Landsvirkjun

Landsvirkjun to expand the Búrfell Hydropower Station by 100 MW

8. October 2015

Landsvirkjun has made the decision to expand the Búrfell Hydropower Station by 100 MW and construction is expected to begin this coming spring. The expansion will generate power for only part of the year as it will utilise water that mostly bypasses the station during the summer months. However, the installed capacity of the expansion will be utilised year- round to increase operational security and the flexibility of the electricity system.

Landsvirkjun has identified those contractors who fulfil the necessary qualification requirements and only these contractors will be given the opportunity to take part in the tender process. The new tenders are expected to be opened in the beginning of next December and contracts will be completed by the beginning of 2016. Construction work for the expansion project will be tendered out next November. The tenders for mechanical and electrical equipment will be released in the next few days.

Maximising the utilisation of the Þjórsá River

It is estimated that approx. 14% of the water flow (approx. 410 GWh/Yr) runs past the Búrfell Hydropower Station on an annual basis. Landsvirkjun’s role is to maximise the potential yield and value of the natural resources it has been entrusted with, in a sustainable, responsible and efficient manner and the expansion of the Station will result in the more efficient use of this water resource.

Expansion unlikely to have a significant environmental impact

Landsvirkjun announced its decision to expand the Búrfell Hydropower Station to the Icelandic National Planning Agency on the 3rd of May, 2013. The Agency published its findings on the 12th of July, 2013 where it stated that anything up to a 140 MW station would not be likely to have a significant environmental impact and would not require an environmental impact assessment (EIA). The Project does not require an EIA as it is an expansion of the current Búrfell Station and does not fall under the requirements set out by the Master Plan for Hydro and Geothermal Energy Resources, in accordance with article 3 of Act no. 48/2011.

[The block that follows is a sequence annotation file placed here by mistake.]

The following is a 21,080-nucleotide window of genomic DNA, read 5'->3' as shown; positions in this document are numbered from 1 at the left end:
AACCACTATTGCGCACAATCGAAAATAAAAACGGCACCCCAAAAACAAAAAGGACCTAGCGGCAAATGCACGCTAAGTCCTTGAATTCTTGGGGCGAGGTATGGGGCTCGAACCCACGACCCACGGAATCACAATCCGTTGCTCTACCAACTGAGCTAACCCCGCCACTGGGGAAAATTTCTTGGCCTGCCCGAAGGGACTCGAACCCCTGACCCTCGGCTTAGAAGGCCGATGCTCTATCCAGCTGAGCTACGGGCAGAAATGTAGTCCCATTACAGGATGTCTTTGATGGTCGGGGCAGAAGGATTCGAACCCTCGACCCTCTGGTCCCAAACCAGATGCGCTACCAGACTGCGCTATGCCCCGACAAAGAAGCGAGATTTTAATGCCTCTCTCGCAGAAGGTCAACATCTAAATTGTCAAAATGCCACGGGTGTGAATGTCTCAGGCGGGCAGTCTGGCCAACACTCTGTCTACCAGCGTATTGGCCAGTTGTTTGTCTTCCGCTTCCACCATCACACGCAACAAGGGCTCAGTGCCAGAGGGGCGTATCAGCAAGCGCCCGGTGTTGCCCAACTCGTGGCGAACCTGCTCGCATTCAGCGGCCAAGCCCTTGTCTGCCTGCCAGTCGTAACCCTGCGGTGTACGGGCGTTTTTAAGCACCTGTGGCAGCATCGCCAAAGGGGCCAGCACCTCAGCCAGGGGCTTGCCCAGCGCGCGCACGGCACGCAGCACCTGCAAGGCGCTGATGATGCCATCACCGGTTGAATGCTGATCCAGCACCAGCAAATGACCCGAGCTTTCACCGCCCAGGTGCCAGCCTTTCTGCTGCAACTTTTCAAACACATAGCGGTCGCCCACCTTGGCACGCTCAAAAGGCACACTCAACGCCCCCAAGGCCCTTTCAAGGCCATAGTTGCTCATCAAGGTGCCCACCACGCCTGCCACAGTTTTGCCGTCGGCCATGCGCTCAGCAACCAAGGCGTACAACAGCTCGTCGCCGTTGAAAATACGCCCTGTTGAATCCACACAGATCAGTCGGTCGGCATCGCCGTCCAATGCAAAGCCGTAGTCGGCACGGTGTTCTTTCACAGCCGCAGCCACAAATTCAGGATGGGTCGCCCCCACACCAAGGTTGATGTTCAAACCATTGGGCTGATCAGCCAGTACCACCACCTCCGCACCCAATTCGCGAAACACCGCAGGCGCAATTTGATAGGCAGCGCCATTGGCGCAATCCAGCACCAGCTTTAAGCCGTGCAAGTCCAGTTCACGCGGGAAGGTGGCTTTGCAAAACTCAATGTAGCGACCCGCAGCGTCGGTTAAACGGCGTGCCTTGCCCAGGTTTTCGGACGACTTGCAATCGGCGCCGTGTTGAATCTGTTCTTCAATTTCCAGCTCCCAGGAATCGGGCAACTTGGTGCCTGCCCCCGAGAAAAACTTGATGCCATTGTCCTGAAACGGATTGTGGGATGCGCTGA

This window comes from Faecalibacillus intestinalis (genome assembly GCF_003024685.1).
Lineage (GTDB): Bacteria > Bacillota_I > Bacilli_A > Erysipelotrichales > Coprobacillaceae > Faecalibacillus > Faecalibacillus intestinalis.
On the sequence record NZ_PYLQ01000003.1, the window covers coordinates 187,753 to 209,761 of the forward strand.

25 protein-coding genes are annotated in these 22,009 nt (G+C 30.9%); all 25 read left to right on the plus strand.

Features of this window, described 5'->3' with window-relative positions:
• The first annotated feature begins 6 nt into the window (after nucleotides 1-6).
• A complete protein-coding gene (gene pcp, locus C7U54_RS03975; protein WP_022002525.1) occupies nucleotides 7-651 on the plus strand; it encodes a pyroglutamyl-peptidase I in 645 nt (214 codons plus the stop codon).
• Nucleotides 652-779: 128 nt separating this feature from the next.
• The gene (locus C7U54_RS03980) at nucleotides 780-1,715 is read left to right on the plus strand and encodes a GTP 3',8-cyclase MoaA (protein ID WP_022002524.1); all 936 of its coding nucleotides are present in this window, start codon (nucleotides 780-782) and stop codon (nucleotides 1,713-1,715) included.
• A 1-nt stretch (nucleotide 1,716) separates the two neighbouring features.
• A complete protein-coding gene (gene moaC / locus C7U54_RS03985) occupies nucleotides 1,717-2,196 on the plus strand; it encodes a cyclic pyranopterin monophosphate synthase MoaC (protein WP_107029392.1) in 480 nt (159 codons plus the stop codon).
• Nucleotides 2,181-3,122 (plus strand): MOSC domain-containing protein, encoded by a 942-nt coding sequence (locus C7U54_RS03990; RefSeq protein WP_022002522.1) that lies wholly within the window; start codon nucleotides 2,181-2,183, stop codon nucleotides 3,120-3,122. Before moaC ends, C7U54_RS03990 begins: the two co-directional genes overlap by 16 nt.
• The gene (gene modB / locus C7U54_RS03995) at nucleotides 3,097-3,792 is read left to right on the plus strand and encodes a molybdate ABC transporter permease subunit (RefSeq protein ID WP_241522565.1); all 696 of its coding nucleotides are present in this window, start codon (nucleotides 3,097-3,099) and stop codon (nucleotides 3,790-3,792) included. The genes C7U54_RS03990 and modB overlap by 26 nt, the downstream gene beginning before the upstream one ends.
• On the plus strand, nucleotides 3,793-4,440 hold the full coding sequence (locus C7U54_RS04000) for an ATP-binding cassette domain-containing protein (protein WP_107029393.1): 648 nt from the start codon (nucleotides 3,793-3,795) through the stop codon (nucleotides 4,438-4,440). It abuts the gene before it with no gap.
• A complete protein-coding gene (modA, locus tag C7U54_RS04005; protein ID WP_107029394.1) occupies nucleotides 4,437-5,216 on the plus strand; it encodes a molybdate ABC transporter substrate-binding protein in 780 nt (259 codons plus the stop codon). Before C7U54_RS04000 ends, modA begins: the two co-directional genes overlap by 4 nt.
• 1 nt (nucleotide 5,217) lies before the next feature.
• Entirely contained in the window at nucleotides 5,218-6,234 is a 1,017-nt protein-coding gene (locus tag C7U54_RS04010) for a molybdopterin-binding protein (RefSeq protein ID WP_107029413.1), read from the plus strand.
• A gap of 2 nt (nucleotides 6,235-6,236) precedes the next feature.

Underground powerhouse

The design of the station places an emphasis on environmental harmony where structures are not a prominent feature. The most prominent features will be the headrace canal, tailrace canal and the intake structure for the power station. The powerhouse will be located underground at Sámsstaðaklif.

Landsvirkjun will ensure access to recreational areas in the vicinity of the Búrfell Hydropower Station. There are also plans to connect these areas with information services in Þjórsárdalur.

Increased generation capacity and more flexibility

The installed capacity of the new power station is expected to be 100 MW (one turbine) but there are plans to expand the station by a further 40 MW. The expansion could increase the generation capacity of the electricity system by anything up to 300 GWh/Yr.

Electricity demands are expected to increase between 2016 and 2020. This predicted increase includes the demands of new customers as well as increased demand from current customers. The expansion offers increased flexibility in operations and the option of carrying out maintenance work at the current station without significant reductions to the energy supply.

150 people involved on-site during construction

The construction work on the proposed project is expected to begin in the spring of 2016 and will continue until the middle of 2018.

As many as 100 employees will be involved in work carried out on-site during the second half of 2016 and 150 employees are expected to be on-site throughout 2017 and during the first half of 2018.

The total number of working hours is expected to reach 4000 or 2000 man-months. The estimated total cost of the Project is 13-15 billion ISK. The expansion is scheduled to begin operations in April, 2018.

Verkís responsible for design work

The design consultancy tender was advertised on the 14th of March and Landsvirkjun received four bids. A contract was subsequently signed with Verkís Consulting Engineers on the 13th of July, 2015 and work on the project has begun.

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